7 steps to keeping your banking information safe and secure
Online banking has created a fantastic convenient way to check your balance, transfer money, open new accounts and more. With a click or a tap, you can have instant access to your bank account at any time, anywhere. However, this access can also expose your financial information to threats and can put your balances in jeopardy. To avoid any kind of hacking or fraud on your account, here are a few precautions you can take.
1. Make sure your online banking sign in is sufficiently complex.
The most common advice to safeguard against hacking your account is creating a complex password. Most websites and banks will require a password of significant length that includes special characters. If you want it to be something you'll remember, try making a sentence out of the letters. Then, replace a few I's or O's with exclamation points and zeros respectively. Now you have a complex password. If you want to make sure your password is very secure, then sign up and use a password manager service like LastPass. This service creates incredibly complex passwords for you and automatically logs you in to all of your accounts. Your password vault is encrypted and is basically impossible for anyone to see, including the best hackers.
2. Change your banking password regularly.
You should change all of your important passwords at least once a year. For something like a bank account, it should be about every six months. You can change it even more often if you want. This will keep anyone who might already have your password out of your account. And if your bank or any site says they were hacked, you should definitely change your password — no matter if you had just changed it the day before. If you don't want to worry about changing your password, LastPass will even change it automatically for you based on a specific schedule.
3. If available, activate two-step verification.
Two-step verification requires that you type in a pin sent to your phone as well as your password to sign in. Unless someone happens to have your password and your phone, no one else will be able to log into your account. Many sites, especially banks, now offer this option. The set up is simple and it will leave you with some peace of mind every time you sign in.
4. Avoid logging in to your account on public wifi.
First of all, you should avoid connecting to public, unsecured networks as a general rule. These can be easily hijacked and used to access information on your phone or your computer. But if you must use public wifi, avoid logging into or accessing any sensitive information — especially your bank account. Just logging in while connected to one of these networks might be enough for someone to skim your password and access your account. (Trust me. This exact thing happened to me recently and it was not a fun time.)
5. Limit the amount of devices that will remember or recognize your login.
If you use your tablet, phone and multiple computers on a regular basis, it's tempting to let these devices remember your username or password. This eases your access to your bank, but also lets others access it too. If someone has access to a device where this sensitive information is stored and ready, they can easily authorize something on your account that you don't want. To avoid this, limit the amount of devices that can remember your login. Just stick to the one you use the most and log out on all the others.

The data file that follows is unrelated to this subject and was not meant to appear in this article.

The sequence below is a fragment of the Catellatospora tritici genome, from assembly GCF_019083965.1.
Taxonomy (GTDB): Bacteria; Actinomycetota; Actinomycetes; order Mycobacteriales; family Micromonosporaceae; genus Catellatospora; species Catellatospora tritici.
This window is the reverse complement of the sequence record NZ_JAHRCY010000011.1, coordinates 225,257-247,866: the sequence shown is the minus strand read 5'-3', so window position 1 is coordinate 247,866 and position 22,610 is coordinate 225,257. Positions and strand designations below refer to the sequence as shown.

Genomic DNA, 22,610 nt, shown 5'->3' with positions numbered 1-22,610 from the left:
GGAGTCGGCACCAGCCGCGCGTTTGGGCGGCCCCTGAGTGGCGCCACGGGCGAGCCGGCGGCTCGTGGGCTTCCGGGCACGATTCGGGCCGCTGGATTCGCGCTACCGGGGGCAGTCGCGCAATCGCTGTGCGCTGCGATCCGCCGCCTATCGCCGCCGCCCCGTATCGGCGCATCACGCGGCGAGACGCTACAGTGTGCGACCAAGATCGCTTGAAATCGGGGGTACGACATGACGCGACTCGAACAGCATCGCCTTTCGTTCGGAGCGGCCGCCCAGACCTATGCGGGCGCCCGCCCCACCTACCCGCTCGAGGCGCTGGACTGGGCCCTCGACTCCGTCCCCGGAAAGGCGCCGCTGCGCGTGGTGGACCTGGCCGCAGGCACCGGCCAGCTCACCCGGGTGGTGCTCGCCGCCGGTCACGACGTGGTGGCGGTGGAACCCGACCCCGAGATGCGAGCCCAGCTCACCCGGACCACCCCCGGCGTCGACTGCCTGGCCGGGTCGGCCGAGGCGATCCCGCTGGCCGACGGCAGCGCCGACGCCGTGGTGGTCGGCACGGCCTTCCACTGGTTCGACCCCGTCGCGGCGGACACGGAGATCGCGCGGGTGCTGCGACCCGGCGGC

6. Don't use your main email for your bank account.
Email can be compromised easily too. If your email is hacked, any account that has it set for password recovery is in jeopardy too. This is why you should also change your email password frequently. If you use one email regularly, you're exposing it to threats more often. To avoid someone getting into your bank account through your email, set up a new one that is strictly for your banking information. This will prevent most email hacks to access your bank account.
7. If you're really worried about it, don't use online banking at all.
Of course, the only sure fire away to avoid exposing your information with online banking is to avoid using it at all. The convenience of the service is a trade off for the security implications. If you still want to use it but you're concerned, limit when and where you access it. Only log in on secure networks and on one device at a time.
Looking for a job? In addition to encountering those annoying never-ending job interviews you may find yourself face-to-face with an artificial intelligence bot.
Companies worldwide increasingly use artificial intelligence tools and analytics in employment decision-making – from parsing through resumes and screening candidates to automated assessments and digital interviews. But recent studies claim that AI does more harm than good.
While AI screening tools were developed to save companies time and money, they’ve been criticized for placing women and people of color at a disadvantage. The problem is that many companies lack appreciable diversity in their data set, making it impossible for an algorithm to know how people from underrepresented groups have performed in the past. As a result, the algorithm will be biased toward the data available and compare future candidates to that archetype.
The City’s Automated Employment Decision Tools (AEDT) law is designed to offset the potential misuse of AI and protect job candidates against discrimination. It was enforced on July 5th, 2023 in New York City - with other cities and states expected to gradually follow suit. Employers must now inform applicants when and how they encounter AI. Furthermore, companies have to commission a third-party audit of the AI software used, and publish a summary of the results to prove that their systems aren’t racist or sexist. Job applicants are able to request information regarding what data is collected and analyzed by the AI. Violations of the law can result in fines of up to $1,500.
Replacing Human Hiring Decisions
However, should a job applicant want to opt-out of such impersonal judgement by a bot, the new law's scope is quite limited.